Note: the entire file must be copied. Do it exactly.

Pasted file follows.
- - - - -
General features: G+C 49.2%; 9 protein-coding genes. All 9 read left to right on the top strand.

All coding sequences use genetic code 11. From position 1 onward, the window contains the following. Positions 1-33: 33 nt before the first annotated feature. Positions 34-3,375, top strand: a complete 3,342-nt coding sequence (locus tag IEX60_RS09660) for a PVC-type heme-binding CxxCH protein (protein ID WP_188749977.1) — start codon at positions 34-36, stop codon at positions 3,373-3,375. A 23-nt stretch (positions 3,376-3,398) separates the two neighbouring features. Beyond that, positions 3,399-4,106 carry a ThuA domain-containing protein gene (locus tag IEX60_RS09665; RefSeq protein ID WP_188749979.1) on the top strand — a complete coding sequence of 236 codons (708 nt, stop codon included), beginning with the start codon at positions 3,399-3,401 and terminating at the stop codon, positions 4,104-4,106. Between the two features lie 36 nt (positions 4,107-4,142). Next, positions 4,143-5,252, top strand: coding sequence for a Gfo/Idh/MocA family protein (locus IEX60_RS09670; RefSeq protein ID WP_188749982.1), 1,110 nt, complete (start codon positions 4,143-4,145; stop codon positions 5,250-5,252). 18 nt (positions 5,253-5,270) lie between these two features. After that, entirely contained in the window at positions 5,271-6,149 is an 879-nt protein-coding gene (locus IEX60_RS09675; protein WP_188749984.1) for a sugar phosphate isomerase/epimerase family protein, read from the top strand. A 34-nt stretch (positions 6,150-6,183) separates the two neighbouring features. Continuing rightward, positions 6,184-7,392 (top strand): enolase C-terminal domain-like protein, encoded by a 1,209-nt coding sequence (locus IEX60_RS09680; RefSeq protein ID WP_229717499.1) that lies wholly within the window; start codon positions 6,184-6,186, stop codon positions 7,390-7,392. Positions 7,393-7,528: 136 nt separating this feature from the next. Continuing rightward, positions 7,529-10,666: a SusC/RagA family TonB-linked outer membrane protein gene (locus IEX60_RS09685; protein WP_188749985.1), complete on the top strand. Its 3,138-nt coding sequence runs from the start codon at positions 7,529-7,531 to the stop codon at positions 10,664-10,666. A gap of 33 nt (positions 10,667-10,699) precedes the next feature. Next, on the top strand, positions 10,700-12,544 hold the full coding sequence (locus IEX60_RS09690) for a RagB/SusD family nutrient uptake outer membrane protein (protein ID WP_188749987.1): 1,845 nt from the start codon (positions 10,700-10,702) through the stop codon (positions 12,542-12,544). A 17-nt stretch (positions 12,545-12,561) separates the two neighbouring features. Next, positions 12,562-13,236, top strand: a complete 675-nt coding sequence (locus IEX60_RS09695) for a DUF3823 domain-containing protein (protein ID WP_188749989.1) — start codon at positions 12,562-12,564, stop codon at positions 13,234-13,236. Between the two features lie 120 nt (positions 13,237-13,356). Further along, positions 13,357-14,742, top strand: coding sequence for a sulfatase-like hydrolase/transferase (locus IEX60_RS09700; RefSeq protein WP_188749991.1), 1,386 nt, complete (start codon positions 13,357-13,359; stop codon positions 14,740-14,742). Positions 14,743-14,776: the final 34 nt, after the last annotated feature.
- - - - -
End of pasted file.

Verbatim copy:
General features: G+C 49.2%; 9 protein-coding genes. All 9 read left to right on the top strand.

All coding sequences use genetic code 11. From position 1 onward, the window contains the following. Positions 1-33: 33 nt before the first annotated feature. Positions 34-3,375, top strand: a complete 3,342-nt coding sequence (locus tag IEX60_RS09660) for a PVC-type heme-binding CxxCH protein (protein ID WP_188749977.1) — start codon at positions 34-36, stop codon at positions 3,373-3,375. A 23-nt stretch (positions 3,376-3,398) separates the two neighbouring features. Beyond that, positions 3,399-4,106 carry a ThuA domain-containing protein gene (locus tag IEX60_RS09665; RefSeq protein ID WP_188749979.1) on the top strand — a complete coding sequence of 236 codons (708 nt, stop codon included), beginning with the start codon at positions 3,399-3,401 and terminating at the stop codon, positions 4,104-4,106. Between the two features lie 36 nt (positions 4,107-4,142). Next, positions 4,143-5,252, top strand: coding sequence for a Gfo/Idh/MocA family protein (locus IEX60_RS09670; RefSeq protein ID WP_188749982.1), 1,110 nt, complete (start codon positions 4,143-4,145; stop codon positions 5,250-5,252). 18 nt (positions 5,253-5,270) lie between these two features. After that, entirely contained in the window at positions 5,271-6,149 is an 879-nt protein-coding gene (locus IEX60_RS09675; protein WP_188749984.1) for a sugar phosphate isomerase/epimerase family protein, read from the top strand. A 34-nt stretch (positions 6,150-6,183) separates the two neighbouring features. Continuing rightward, positions 6,184-7,392 (top strand): enolase C-terminal domain-like protein, encoded by a 1,209-nt coding sequence (locus IEX60_RS09680; RefSeq protein ID WP_229717499.1) that lies wholly within the window; start codon positions 6,184-6,186, stop codon positions 7,390-7,392. Positions 7,393-7,528: 136 nt separating this feature from the next. Continuing rightward, positions 7,529-10,666: a SusC/RagA family TonB-linked outer membrane protein gene (locus IEX60_RS09685; protein WP_188749985.1), complete on the top strand. Its 3,138-nt coding sequence runs from the start codon at positions 7,529-7,531 to the stop codon at positions 10,664-10,666. A gap of 33 nt (positions 10,667-10,699) precedes the next feature. Next, on the top strand, positions 10,700-12,544 hold the full coding sequence (locus IEX60_RS09690) for a RagB/SusD family nutrient uptake outer membrane protein (protein ID WP_188749987.1): 1,845 nt from the start codon (positions 10,700-10,702) through the stop codon (positions 12,542-12,544). A 17-nt stretch (positions 12,545-12,561) separates the two neighbouring features. Next, positions 12,562-13,236, top strand: a complete 675-nt coding sequence (locus IEX60_RS09695) for a DUF3823 domain-containing protein (protein ID WP_188749989.1) — start codon at positions 12,562-12,564, stop codon at positions 13,234-13,236. Between the two features lie 120 nt (positions 13,237-13,356). Further along, positions 13,357-14,742, top strand: coding sequence for a sulfatase-like hydrolase/transferase (locus IEX60_RS09700; RefSeq protein WP_188749991.1), 1,386 nt, complete (start codon positions 13,357-13,359; stop codon positions 14,740-14,742). Positions 14,743-14,776: the final 34 nt, after the last annotated feature.